Second wave of locusts advance to southern Dead Sea
The wave of locusts that hit Israel over the weekend intensified Saturday evening, with a fresh swarm of relatively large locusts being spotted over the southern city of Eilat and with the insects reaching as far north as the southern section of the Dead Sea.
The swarms of large locusts landed on Saturday evening near Faran in the Arava region and Neot Hakikar south of the Dead Sea.
The locusts were expected to move further northward on Sunday with the help of southwesterly winds.
However, the expected significant drop in temperatures on Sunday would force the locusts to remain on the ground and would slow their movement northward. This would make it easier for crop dusters to exterminate them from the air.
The Agriculture Ministry stated, however, that it wasn't clear whether the new swarms of locusts might move further north in Israel or carry on into Jordan.
The Agriculture Ministry began spraying the locusts with insecticide on Saturday morning after swarms hit agricultural areas in the southern Negev desert the day before.
The planes sprayed riverbeds near Kadesh Barnea on Israel's border with Egypt.
A wave of relatively large locusts was spotted flying over the southern city of Eilat earlier on Saturday. The swarm came in from the northwest and was seen at the outskirts of an Eilat neighborhood. This swarm then headed north and landed near Kibbutz Faran in the Arava.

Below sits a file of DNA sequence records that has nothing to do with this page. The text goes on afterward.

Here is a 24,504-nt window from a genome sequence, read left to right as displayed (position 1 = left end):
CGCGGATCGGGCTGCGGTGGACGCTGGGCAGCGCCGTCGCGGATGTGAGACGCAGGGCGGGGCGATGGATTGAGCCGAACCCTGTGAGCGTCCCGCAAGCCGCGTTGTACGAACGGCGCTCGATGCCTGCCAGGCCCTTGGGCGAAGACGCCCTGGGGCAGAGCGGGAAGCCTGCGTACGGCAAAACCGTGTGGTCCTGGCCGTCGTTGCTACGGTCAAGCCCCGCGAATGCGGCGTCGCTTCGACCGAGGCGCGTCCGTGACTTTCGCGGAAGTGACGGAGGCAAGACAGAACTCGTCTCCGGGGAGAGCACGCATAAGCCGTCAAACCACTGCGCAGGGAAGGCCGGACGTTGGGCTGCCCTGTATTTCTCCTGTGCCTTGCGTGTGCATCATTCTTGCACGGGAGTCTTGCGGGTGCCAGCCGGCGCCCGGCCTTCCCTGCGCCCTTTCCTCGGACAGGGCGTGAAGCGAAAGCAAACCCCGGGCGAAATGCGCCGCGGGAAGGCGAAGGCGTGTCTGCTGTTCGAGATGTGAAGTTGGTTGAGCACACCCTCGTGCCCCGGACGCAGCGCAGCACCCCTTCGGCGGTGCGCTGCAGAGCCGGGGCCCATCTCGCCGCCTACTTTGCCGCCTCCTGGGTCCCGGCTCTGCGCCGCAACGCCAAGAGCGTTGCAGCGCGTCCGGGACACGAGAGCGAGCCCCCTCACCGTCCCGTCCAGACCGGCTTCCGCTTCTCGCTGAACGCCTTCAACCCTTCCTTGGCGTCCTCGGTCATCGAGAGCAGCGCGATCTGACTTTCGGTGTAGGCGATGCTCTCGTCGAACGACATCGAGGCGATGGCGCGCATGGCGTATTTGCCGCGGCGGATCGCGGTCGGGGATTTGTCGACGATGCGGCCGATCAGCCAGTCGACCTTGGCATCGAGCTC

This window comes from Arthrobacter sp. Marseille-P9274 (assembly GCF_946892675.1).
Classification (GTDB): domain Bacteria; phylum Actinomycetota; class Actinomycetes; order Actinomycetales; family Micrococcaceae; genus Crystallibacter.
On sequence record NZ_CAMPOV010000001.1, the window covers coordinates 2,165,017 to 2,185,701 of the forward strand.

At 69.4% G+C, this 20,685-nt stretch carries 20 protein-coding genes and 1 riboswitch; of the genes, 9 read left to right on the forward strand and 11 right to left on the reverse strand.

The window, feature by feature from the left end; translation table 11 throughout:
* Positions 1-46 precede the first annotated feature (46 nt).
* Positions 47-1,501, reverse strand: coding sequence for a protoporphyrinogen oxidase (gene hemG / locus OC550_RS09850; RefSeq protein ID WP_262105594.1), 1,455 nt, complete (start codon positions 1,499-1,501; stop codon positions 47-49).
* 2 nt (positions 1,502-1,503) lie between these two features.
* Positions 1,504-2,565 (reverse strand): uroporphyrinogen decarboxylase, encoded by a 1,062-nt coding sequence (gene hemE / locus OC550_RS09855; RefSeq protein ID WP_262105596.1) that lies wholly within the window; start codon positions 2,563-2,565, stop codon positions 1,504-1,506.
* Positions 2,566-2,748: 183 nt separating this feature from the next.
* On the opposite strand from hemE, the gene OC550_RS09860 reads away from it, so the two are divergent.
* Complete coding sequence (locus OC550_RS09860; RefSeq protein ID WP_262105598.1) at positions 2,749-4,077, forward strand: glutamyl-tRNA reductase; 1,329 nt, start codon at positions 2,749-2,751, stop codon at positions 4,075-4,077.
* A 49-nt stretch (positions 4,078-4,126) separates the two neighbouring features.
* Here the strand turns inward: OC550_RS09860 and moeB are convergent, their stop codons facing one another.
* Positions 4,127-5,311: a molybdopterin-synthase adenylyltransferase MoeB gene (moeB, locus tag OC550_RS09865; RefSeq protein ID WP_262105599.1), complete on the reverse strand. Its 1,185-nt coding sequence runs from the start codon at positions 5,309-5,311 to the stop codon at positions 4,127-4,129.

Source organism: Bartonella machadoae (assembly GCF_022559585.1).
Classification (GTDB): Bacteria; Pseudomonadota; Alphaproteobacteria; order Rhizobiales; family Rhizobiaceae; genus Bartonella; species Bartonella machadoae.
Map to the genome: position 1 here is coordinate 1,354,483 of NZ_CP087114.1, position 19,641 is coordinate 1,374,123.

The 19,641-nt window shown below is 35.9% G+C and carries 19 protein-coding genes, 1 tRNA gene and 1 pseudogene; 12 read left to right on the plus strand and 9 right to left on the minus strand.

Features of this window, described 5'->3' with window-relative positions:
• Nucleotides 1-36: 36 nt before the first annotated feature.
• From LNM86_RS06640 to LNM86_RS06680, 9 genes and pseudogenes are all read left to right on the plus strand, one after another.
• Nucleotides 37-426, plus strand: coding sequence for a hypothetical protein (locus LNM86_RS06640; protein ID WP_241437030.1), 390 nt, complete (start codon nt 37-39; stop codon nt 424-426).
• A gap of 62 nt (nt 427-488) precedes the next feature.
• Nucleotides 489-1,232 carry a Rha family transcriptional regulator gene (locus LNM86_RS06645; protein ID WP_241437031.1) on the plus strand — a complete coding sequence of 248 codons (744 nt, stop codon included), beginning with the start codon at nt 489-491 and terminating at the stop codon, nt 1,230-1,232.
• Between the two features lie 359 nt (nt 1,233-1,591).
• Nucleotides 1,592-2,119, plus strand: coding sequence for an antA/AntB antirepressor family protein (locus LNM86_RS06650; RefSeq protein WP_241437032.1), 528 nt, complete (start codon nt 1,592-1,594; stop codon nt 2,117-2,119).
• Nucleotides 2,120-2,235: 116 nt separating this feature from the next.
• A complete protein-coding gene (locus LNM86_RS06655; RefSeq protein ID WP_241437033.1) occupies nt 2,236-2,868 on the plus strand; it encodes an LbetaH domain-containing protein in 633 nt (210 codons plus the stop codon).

The insecticide used to destroy the locusts was authorized by the ministry. The Plant Protection and Inspection Services promised they would use a diluted version of the chemical which wouldn't cause other animals to be poisoned should they consume the dead locusts.
Locusts were first spotted Friday afternoon in the southern neighborhoods of Eilat and in the hotel district of the city.
The younger locusts cause a relatively limited amount of damage, usually attacking gardens or vegetable patches. But one swarm, which was spotted near Kibbutz Eilot, concerned the members of the kibbutz, since fields of vegetables and melons - some already ripened and ready for harvest - could be seriously hurt.
Israeli officials and their counterparts in the region have been monitoring the locusts' movement for weeks. Earlier this month, a few individual locusts were spotted along the coastal plain and in communities including Palmahim, Tel Aviv and Karmiel.
The Agriculture Ministry received a request from its Palestinian counterpart to coordinate steps aimed at eliminating the locusts if they do arrive in the area.